Criticism stings. Many of us may be so focused on protecting ourselves from the potential pain of criticism that we start to tailor our work — and our lives — to avoid it. We may let criticism dictate everything from the ideas we bring up in a board meeting to the passions we pursue.
Interestingly, we do the same with praise. We get so used to positive feedback that we may change how we act. And, when we don’t receive the accolades and applause, we start questioning ourselves and feeling like failures.
Years ago Tara Mohr found herself letting criticism and praise rule her writing. She went from writing for the pure joy of it to fearing feedback and creating inauthentic work to not writing at all.
Seven years later she had an a-ha moment: She realized that if she wanted to write, she’d have to unhook from both criticism and praise. As she writes in her excellent book Playing Big: Find Your Voice, Your Mission, Your Message, she told herself: “You are going to have to write for you — for your joy, for your pleasure, for your self-expression, not for anyone else’s approval.”
That day, she started writing because she is “a woman who loves writing.” She realized that she deserved to judge her work, to determine what needed improving and what she was proud of, as much as anyone else.
Maybe you also have given up doing something because you fear critical comments. Maybe you were scarred by biting criticism in the past. Maybe your family taught you that it’s best not to stand out and make a splash. Maybe you get sucked into the sweetness of praise and worry about rocking the boat with unconventional or potentially controversial ideas.
So you stay silent. You abandon beloved pursuits or anything else.
In Playing Big Mohr shares insights into savoring praise without being driven by it and incorporating useful criticism without being paralyzed by it. Here are three key principles for unhooking from both praise and criticism, from her book:
1. Remember that feedback is information aboutothers.
The feedback we receive doesn’t tell us about our worth or talent or even the quality of our work. Instead, it tells us something about the people providing the feedback. For instance, if your paintings don’t resonate with any of the three successful artists you showed them to, all it tells you is their preference, Mohr writes.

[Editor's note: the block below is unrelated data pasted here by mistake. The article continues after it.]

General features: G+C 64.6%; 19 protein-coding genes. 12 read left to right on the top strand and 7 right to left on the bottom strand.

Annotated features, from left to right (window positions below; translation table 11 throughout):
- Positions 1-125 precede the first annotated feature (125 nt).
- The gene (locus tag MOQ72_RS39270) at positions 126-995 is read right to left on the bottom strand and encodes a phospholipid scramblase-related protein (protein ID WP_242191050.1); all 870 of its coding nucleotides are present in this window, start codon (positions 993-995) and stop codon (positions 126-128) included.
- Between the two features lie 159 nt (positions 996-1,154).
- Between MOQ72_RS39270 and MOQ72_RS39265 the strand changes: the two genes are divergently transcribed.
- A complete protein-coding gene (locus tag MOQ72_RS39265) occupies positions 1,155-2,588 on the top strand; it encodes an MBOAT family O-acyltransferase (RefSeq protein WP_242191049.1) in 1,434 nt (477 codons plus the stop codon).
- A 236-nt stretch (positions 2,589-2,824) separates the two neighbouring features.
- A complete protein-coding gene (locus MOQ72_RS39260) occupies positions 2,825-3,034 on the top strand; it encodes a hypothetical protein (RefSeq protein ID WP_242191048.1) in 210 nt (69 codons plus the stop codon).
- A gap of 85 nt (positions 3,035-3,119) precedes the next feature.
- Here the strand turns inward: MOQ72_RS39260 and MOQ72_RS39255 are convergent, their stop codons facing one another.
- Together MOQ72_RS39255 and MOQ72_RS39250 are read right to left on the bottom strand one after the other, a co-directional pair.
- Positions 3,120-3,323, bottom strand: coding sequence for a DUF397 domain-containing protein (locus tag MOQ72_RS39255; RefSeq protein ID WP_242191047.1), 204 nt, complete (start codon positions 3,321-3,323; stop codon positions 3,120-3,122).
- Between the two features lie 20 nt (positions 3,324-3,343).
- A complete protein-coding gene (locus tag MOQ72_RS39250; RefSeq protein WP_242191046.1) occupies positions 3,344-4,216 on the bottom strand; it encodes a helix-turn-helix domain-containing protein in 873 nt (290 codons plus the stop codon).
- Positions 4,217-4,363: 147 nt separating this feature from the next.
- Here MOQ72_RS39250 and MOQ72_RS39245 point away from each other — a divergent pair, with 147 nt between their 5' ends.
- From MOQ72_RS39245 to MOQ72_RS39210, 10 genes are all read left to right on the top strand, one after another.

If a potential investor isn’t interested in your business idea, it simply tells you what does and doesn’t pique their attention, she says.
According to Mohr, “Feedback is vital not because it tells us about our own value but because it tells us whether we are reaching the people we need to reach.”
A teacher who wants to create a knowledgeable and enjoyable class would need feedback directly from her students. An entrepreneur who wants to create an effective pitch would need to hear feedback from potential investors on what inspires them to invest.
Feedback may provide useful data on how to reach the people you want to reach. Approaching criticism in this way helps us improve. It stops us from getting caught up in a persistent and problematic cycle of negative thinking:I’m not good enough! My work is worthless. I don’t know anything. Because that kind of approach only paralyzes us and sinks our self-worth. And it’s not true, anyway.
2. Incorporate “strategically useful” feedback.
When considering what feedback to incorporate, Mohr suggests asking ourselves: “What feedback do I need to incorporate in order to be effective in reaching my aims?” and “Who am I trying to influence or engage?”
She notes that the most important people to collect feedback from are your intended audience and the decisions makers you need to influence or reach. For instance, for a business, this might include “investors, customers, potential partners.”
3. Focus on what’s more important than praise.
Mohr stresses the importance of remembering our true priorities. She suggests asking ourselves: “What is more important to me than praise or being liked in this situation?”
Her clients have said everything from being useful to being truthful to fully living in their own skin to liking themselves to spreading their message to doing something they believe in.
We don’t need to eliminate our desire for praise. We don’t need to stop caring what others think.
According to Mohr, “I didn’t try to stop wanting praise, lots of readers, plenty of blog comments, a positive reception from the audience. I didn’t give up on wanting the magic of human connection that can happen between a writer and a reader. That would have been unrealistic, and, I think, it would have denied a basic humanness in me.”
It’s a healthy desire to want to know that we matter to others, Mohr writes.
It becomes unhealthy when we let praise and criticism dictate our actions and rule our lives.